Polls closing as voters pit Trump strength against resistance of Democrats

  • Polls closing as voters pit Trump strength against resistance of Democrats

Polls closing as voters pit Trump strength against resistance of Democrats

The first polls have been closing across the USA in one of the most closely watched midterm congressional elections in living memory, which are likely to be seen as a referendum on President Donald Trump's administration.

In the Senate, Republicans are favored to maintain control, and Democrats must pick up two seats to win a majority. The party's task was much more hard in the Senate, where Republicans hold a narrow 51-49 majority but Democrats are defending 10 seats in states won by the president two years ago.

Trump, who watched the midterm election returns with family and friends at the White House Tuesday evening, settled into a brief role as spectator, after months of campaigning for Republican congressional and gubernatorial candidates.

"Democrats, if they're going to win tonight and if they're going to win in 2020, have to have an affirmative, positive agenda, having nothing to do with President Donald Trump", Goodstein said.

Still, nearly 7 in 10 said the economy was in good shape, and those who said their personal finances were in better shape now than two years ago outnumbered those who believed their finances were worse off, according to the polling.

Republicans "have actually brought the change", she said.

According to Michael McDonald of the US Elections Project, 38.4 million Americans cast their ballots early this time compared with 27.4 million in the 2014 midterm. "The press is very much considering it a referendum on me and us as a movement".

While the economy continues to thrive, Trump has spent much of the campaign's final days railing against a caravan of Latin American immigrants seeking asylum at the USA border. If Democrats are on fire, this is also the hour when the bottom could fall out for Republicans, and the House majority could be called.

Tuesday's elections also test the strength of a Trump-era political realignment defined by evolving divisions among voters by race, gender and especially education. Perhaps more important, they would claim subpoena power to investigate Trump's personal and professional shortcomings.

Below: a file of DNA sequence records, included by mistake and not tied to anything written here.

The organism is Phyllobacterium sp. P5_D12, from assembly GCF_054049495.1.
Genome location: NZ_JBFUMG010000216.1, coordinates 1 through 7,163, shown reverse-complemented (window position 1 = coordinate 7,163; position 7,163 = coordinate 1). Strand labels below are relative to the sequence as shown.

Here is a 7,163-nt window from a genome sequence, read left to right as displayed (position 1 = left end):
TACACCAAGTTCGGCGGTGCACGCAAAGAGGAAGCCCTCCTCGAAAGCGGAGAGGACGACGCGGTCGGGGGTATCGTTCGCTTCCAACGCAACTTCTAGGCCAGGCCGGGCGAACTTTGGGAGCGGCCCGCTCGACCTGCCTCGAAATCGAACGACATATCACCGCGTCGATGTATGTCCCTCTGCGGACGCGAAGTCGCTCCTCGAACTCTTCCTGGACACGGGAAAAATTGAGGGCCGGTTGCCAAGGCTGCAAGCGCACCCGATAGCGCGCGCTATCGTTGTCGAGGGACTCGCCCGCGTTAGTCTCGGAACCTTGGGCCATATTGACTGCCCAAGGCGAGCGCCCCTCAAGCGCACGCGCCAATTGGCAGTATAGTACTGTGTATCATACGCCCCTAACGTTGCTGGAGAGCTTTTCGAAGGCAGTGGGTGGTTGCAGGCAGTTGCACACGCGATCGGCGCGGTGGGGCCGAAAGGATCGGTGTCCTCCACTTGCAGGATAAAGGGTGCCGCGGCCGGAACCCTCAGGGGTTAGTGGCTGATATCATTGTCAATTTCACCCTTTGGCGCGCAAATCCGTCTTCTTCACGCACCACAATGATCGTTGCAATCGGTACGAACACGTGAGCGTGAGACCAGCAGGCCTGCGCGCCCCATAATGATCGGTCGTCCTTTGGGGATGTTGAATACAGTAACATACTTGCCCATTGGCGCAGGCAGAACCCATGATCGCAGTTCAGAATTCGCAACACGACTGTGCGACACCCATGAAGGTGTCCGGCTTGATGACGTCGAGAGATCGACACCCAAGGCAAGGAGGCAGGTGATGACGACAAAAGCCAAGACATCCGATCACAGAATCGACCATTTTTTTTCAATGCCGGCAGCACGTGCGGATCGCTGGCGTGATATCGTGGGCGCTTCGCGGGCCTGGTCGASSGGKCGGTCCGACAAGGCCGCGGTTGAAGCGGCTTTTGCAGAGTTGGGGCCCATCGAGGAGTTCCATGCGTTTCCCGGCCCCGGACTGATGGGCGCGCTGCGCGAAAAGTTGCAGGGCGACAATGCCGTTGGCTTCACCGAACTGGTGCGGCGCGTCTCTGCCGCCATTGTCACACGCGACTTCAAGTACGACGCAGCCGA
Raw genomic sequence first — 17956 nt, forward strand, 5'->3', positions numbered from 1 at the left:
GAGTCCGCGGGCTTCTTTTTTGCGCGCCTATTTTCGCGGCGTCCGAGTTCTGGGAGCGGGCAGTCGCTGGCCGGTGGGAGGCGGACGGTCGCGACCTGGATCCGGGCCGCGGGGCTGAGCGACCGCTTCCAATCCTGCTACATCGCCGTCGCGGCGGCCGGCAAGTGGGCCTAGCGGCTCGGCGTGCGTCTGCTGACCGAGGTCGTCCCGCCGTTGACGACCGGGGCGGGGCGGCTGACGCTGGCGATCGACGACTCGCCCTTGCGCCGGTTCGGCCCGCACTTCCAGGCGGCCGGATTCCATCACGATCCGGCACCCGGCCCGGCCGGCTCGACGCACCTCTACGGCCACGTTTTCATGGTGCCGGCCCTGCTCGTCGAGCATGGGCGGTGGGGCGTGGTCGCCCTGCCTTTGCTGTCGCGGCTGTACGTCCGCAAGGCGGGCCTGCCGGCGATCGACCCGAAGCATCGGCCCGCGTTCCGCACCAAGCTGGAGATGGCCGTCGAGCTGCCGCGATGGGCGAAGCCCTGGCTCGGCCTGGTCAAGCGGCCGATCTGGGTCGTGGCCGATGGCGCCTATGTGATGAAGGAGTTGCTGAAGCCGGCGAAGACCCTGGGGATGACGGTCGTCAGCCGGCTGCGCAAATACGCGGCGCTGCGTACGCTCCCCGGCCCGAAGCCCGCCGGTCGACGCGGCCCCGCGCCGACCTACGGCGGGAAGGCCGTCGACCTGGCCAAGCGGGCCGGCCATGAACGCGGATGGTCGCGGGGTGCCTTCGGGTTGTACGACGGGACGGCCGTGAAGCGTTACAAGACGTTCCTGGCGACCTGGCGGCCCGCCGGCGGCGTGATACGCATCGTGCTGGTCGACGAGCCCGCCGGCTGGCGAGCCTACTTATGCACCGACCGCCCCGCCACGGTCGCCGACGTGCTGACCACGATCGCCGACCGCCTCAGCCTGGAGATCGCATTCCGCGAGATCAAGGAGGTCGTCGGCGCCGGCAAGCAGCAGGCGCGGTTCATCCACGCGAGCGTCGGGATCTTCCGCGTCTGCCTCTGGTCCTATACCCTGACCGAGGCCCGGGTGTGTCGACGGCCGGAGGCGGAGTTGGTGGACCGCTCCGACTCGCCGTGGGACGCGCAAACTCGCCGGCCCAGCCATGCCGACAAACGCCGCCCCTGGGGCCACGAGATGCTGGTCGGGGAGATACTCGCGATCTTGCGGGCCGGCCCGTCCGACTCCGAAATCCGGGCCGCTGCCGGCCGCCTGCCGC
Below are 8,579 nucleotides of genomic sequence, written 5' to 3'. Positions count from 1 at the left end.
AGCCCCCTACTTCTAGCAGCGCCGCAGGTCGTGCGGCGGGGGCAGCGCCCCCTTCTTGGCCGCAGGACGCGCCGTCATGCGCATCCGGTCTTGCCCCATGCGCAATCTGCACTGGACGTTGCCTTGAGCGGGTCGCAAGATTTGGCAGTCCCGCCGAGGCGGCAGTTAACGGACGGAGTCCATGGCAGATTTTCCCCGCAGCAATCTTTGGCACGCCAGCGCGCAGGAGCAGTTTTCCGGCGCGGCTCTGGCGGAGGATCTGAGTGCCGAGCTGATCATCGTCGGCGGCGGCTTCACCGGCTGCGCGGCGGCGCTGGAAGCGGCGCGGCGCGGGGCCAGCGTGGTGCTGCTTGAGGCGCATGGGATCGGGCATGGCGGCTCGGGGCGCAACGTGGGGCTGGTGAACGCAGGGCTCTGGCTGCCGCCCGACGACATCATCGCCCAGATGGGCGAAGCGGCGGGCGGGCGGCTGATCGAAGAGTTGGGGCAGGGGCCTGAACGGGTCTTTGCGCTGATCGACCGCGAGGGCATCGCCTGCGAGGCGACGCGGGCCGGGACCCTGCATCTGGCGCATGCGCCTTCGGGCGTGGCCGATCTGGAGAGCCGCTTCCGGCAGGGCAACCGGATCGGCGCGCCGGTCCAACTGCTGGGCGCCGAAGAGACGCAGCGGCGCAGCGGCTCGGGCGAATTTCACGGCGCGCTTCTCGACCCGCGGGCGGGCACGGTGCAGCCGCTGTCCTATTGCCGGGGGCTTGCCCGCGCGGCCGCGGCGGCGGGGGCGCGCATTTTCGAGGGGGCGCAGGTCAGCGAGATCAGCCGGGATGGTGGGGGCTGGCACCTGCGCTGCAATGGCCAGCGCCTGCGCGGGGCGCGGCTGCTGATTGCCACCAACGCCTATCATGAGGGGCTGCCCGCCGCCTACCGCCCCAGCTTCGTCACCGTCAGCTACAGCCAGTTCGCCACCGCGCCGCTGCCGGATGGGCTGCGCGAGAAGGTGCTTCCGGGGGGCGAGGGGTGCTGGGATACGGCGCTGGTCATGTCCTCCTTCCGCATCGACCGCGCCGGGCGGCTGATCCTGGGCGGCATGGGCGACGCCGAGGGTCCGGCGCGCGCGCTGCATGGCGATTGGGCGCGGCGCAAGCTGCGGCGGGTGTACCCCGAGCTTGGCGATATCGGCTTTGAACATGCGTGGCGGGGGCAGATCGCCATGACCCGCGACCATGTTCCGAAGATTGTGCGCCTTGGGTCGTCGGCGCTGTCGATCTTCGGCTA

The president asserted that if Democrats win, they will work to roll back everything he's tried to accomplish during his first two years as president.

Trump's Republican coalition is increasingly older, whiter, more male and less likely to have a college degree. Like other Democrats across the country, Spanberger emphasized protecting people with pre-existing conditions from being denied coverage or charged more by insurers. A CBS News exit poll offers some clues.

Some Democrats think that Trump-bashing is not enough of a platform to stand on, however.

Abrams is running in a Republican state against Trump-backed candidate Brian Kemp, Georgia's secretary of state, who cast himself as a "politically incorrect" hard-line immigration candidate like the president.

Democrats got good news early, as a number of early seats in Virginia and Kentucky flipped blue on Tuesday night.

The outcome is clouded by the dramatically different landscape between the House and Senate.

The first polling stations closed at 6:00 pm Eastern time (2300 GMT) in parts of Kentucky and in - where Democrats are struggling to hold a crucial Senate seat in a state won by Trump two years ago. From 6 p.m.to 7 p.m., insiders will have their eyes on Lexington, where Republican incumbent Andy Barr is up against Democratic challenger Amy McGrath, a retired Marine.

"In this cycle, it seemed as if there was a disproportionately negative reaction among highly educated voters to Trump", he said.

"In 2010 ... it was more about did you agree or disagree with Obamacare?" he recalled.

Phillips noted that, while this is frequently the case, the focus seems to be more on rhetoric this time than on policy.

Outside Richmond, one-time tea party favorite Rep. Dave Brat faced an unusually strong challenge from Democrat Abigail Spanberger, a former Central Intelligence Agency operative motivated to run for office after the GOP vote to gut the Affordable Care Act.